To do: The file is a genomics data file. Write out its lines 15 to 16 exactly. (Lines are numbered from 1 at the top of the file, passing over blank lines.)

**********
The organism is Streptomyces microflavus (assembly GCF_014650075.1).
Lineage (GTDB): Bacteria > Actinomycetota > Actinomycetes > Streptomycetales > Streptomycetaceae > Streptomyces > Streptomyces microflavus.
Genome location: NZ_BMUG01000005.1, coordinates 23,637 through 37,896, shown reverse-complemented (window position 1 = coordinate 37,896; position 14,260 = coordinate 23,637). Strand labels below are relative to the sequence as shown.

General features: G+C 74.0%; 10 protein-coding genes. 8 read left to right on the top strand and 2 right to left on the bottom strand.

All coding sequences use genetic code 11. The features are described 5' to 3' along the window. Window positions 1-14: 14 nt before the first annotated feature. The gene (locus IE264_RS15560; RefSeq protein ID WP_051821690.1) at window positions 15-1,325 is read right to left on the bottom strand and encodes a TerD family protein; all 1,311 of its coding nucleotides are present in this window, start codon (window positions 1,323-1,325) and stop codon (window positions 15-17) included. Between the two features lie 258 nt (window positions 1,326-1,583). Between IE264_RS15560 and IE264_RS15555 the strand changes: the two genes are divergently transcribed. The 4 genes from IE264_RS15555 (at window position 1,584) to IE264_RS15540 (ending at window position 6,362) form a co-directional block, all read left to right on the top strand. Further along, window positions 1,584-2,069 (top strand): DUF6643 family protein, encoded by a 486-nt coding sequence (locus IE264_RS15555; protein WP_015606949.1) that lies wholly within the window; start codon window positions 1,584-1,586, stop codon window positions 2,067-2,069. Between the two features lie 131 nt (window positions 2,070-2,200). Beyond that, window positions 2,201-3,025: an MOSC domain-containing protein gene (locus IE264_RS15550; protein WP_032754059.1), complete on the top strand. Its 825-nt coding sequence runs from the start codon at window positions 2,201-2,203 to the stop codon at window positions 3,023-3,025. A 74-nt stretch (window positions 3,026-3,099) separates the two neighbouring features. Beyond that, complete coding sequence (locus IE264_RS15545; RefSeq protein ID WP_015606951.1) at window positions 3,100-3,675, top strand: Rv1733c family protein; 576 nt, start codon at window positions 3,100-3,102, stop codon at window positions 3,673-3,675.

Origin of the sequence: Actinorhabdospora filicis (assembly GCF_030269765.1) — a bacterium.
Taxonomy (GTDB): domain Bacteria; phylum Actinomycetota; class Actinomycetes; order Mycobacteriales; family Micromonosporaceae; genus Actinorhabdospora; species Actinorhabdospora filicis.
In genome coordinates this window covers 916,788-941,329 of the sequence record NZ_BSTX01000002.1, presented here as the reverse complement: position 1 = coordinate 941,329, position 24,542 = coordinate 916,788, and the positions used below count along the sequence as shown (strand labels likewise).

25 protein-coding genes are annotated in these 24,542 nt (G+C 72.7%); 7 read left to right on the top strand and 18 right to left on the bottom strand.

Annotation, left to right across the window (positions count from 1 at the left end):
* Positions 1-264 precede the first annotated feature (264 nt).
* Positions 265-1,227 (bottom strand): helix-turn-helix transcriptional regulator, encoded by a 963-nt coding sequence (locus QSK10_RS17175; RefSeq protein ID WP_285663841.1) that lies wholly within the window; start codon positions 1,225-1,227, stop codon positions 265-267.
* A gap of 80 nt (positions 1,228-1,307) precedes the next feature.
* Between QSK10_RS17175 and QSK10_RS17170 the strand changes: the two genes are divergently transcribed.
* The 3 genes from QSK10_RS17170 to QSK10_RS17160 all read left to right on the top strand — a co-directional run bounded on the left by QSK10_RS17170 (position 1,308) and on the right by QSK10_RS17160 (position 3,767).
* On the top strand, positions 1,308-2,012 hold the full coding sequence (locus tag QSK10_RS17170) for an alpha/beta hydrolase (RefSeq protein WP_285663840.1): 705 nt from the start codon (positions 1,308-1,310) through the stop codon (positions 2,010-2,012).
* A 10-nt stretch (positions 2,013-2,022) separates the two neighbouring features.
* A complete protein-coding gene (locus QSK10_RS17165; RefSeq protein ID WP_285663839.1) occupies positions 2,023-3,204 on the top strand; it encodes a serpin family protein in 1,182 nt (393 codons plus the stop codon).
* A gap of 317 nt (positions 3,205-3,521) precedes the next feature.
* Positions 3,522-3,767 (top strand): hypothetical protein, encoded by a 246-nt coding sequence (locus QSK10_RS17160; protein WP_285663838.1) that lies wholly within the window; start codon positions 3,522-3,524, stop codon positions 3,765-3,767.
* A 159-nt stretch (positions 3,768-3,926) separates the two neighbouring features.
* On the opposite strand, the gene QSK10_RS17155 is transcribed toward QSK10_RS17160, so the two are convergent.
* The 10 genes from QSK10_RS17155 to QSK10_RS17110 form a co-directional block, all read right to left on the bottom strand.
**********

* The 3 genes from QSK10_RS17170 to QSK10_RS17160 all read left to right on the top strand — a co-directional run bounded on the left by QSK10_RS17170 (position 1,308) and on the right by QSK10_RS17160 (position 3,767).
* On the top strand, positions 1,308-2,012 hold the full coding sequence (locus tag QSK10_RS17170) for an alpha/beta hydrolase (RefSeq protein WP_285663840.1): 705 nt from the start codon (positions 1,308-1,310) through the stop codon (positions 2,010-2,012).